I recently read an article about buzzwords, with a focus on “big data”. I began considering how buzzwords enter the lexicon and how we can communicate concepts and big ideas more clearly. Is it possible to communicate complex and wide ranging ideas in just a few words?
I am laughing I write this post. Just this morning, over breakfast, my daughter said something about not liking a book she was reading. I asked her what about the book she didn’t like and she responded, “It’s dumb”. We have an ongoing conversation which goes something like this.
Me: “What do you mean by dumb?”
Her: “Just dumb, Dad.”
Me: “I don’t get, “dumb”, can you help me understand exactly what you mean?”
I am then rewarded with and explanation of, “dumb”, in a specific context. I have this dialogue with my teenage daughter because I want her to be able to clearly verbalize her thoughts and ideas to others.
My initial reaction, to seeing “big data” described as an overused buzzword, was that “big data” is simple way to convey a very complex set of ideas. My reaction led me to consider how “dumb” I really am. When we hear terms like “big data” or “dumb” we immediately make assumptions about meaning of those words, regardless of what the actual intention behind the words might be.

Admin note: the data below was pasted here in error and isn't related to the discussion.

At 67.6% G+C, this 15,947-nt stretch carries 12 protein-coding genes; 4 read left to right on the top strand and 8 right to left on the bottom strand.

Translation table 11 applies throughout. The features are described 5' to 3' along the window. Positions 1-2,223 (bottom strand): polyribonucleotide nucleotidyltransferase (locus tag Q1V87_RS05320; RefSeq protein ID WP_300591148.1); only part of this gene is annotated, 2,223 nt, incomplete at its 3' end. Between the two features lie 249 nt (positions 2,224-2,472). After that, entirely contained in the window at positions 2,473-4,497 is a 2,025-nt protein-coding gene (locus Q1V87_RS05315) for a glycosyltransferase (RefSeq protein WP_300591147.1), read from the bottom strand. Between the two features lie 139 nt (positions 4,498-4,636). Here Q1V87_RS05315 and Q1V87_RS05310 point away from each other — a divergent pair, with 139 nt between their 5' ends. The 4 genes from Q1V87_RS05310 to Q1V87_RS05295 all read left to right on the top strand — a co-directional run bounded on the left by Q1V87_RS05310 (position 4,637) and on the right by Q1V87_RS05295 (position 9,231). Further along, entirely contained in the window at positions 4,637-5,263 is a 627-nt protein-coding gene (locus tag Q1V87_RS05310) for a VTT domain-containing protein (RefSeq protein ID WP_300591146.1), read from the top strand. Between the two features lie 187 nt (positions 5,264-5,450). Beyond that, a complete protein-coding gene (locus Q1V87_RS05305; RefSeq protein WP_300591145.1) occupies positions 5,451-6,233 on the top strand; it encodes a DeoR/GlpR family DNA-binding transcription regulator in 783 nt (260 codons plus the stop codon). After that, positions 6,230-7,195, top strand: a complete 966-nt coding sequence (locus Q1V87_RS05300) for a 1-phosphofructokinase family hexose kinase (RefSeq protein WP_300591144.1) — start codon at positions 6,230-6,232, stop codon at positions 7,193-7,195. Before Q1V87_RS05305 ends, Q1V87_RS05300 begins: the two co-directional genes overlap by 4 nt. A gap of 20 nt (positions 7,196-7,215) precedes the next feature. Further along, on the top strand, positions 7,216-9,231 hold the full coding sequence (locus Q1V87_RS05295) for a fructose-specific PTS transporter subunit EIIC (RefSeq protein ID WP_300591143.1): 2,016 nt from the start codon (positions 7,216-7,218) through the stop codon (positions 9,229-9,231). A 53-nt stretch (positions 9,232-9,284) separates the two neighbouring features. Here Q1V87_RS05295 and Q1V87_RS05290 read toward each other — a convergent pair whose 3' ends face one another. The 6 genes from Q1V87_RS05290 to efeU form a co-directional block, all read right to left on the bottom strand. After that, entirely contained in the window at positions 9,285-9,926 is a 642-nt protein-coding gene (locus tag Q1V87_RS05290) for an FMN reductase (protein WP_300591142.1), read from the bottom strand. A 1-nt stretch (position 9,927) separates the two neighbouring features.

What is “big data”? Wikipedia says that “big data” is a collection of data sets so large and complex that it becomes difficult to process using on-hand database management tools.” When I hear “big data” my definition goes well beyond the size of the data set, into the technology capabilities that are currently and will soon be available to rapidly store, process and analyze unimaginable amounts of information.
To me “big data” represents an enormous, barely tapped, repository of information, that, when combined with the right people and tools can be leveraged to generate insights into behaviors that have never before been available. The ability to analyze and correlate terabytes, petabytes, soon exabytes of data will impact every aspect of our lives from how much we pay for insurance to how much attention one gets walking through airport security. The economic and social implications of “big data” are staggering. Does the term, “big data”, encompass the enormity of the idea of “big data?
What is your definition of “big data”? Please share your thoughts.